Corporations Make Terrible Neighbors

What exactly is a corporation?  This is a great question.  If you read through the recent pro-corporation rulings by the Supreme Court you will find, as Jeffrey D. Clements shows, that the Supreme Court Justices don’t ever actually say exactly what a corporation is.  The defense of corporate personhood is instead masked in metaphor.  “It is not corporations attacking our laws; it is ‘speakers’ and ‘advocates of ideas,’ ‘voices’ and ‘persons,’ and variations on what Justice John Paul Stevens called in his Citizen’s United dissent, ‘glittering generalities.’”

Corporate personhood is a dangerous concept, one which threatens the very foundations of our democracy.  As Eric Holder resigns from his post, one can only consider the additional impact of his now infamous memo which initiated the reign of ‘too big to fail.’  As Taibbi describes Holder: For years he would flip-flop from public defender to corporate lawyer, but in the end he stopped the flip-flop and has remained, until this day, a man that the corporations can depend on.

The current conditions are savage and dangerous.  Corporations have been given the same rights to free speech and privacy that citizens of this nation enjoy and at the same time they have been given immunity from prosecution for crimes they commit which citizens in our nation do not enjoy (except, perhaps, for a few of the Clinton/Bush/Obama friends and NFL football players).

The BP oil spill?  Nobody went to jail for that.

The financial collapse caused by investment banking’s risky and fraudulent behavior?  Nobody went to jail for that.

The recall of millions of cars due to a series of deaths caused by a known fault in the design?  Nobody went to jail for that.

While corporations are important economic tools they do have a tendency to “aggregate immense power, corrupt government, drive down wages, trash public resources, concentrate markets to squeeze out competitors, and more.” (Clements)

The astonishing accumulation of power and wealth by large multi-national corporations, their ceaseless attempts to disfigure our democracy in order to generate more profit, the amazing steps these vehicles take to avoid paying taxes or hiring American workers or even coming clean about the destruction they’ve created in their pursuit of profit are all fostering economic despair in our nation.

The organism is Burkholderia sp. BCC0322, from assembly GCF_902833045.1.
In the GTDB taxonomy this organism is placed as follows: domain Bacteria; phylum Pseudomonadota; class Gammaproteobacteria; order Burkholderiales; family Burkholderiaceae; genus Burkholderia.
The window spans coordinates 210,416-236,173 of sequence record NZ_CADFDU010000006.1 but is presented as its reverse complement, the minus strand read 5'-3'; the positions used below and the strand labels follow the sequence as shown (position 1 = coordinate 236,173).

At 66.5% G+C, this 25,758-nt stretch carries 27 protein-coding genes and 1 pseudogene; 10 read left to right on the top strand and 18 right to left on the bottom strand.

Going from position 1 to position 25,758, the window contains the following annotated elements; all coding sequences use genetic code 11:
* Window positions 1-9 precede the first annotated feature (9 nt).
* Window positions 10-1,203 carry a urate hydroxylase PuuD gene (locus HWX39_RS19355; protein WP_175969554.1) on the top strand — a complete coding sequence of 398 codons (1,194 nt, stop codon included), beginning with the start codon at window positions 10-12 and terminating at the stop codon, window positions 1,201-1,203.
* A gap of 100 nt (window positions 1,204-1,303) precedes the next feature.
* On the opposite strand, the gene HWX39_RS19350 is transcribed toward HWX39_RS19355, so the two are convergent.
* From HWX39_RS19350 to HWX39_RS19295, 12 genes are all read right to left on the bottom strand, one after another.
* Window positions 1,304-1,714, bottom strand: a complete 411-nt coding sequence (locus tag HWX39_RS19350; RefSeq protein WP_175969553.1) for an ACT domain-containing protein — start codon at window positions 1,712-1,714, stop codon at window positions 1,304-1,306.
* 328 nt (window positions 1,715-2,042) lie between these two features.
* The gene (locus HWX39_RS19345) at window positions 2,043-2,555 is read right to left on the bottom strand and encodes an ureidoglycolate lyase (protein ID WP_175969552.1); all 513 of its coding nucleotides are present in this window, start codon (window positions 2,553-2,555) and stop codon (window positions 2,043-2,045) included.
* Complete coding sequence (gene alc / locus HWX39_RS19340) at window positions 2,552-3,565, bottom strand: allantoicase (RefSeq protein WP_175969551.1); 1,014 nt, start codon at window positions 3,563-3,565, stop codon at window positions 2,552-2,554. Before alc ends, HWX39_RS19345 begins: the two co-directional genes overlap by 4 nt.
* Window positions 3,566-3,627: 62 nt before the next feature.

As long as a corporation has free speech AND cannot be put in jail we will see the disintegration of our basic economic structure continue.

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A Statement of the Problem

From The Divide, by Matt Taibbi (Buy it here)

 

“It turns out that we’re too lazy to govern ourselves, so we’ve put society on bureaucratic autopilot – and autopilot turns out to be a steel trap for losers and a greased pipeline to money, power, and impunity for winners.

“This goes far beyond the of-quoted liberal cliche about how we now have ‘two Americas,’ one for the rich and one for the poor, with different sets of laws and different levels of punishment (or more to the point, nonpunishment) for each.  The rich have always gotten breaks and the poor have always had to swim upstream.  The new truth is infinitely darker and more twisted.

“The new truth is a sci-fi movie, a dystopia.  And in this sci-fi world the issues aren’t justice and injustice, but biology and mortality.  We have a giant, meat-grinding bureaucracy that literally alters the physical makeup of its citizens, systematically grinding down the losers into a smaller, meeker, lower race of animal while aggrandizing the winners, making them bigger than life, impervious, super-people.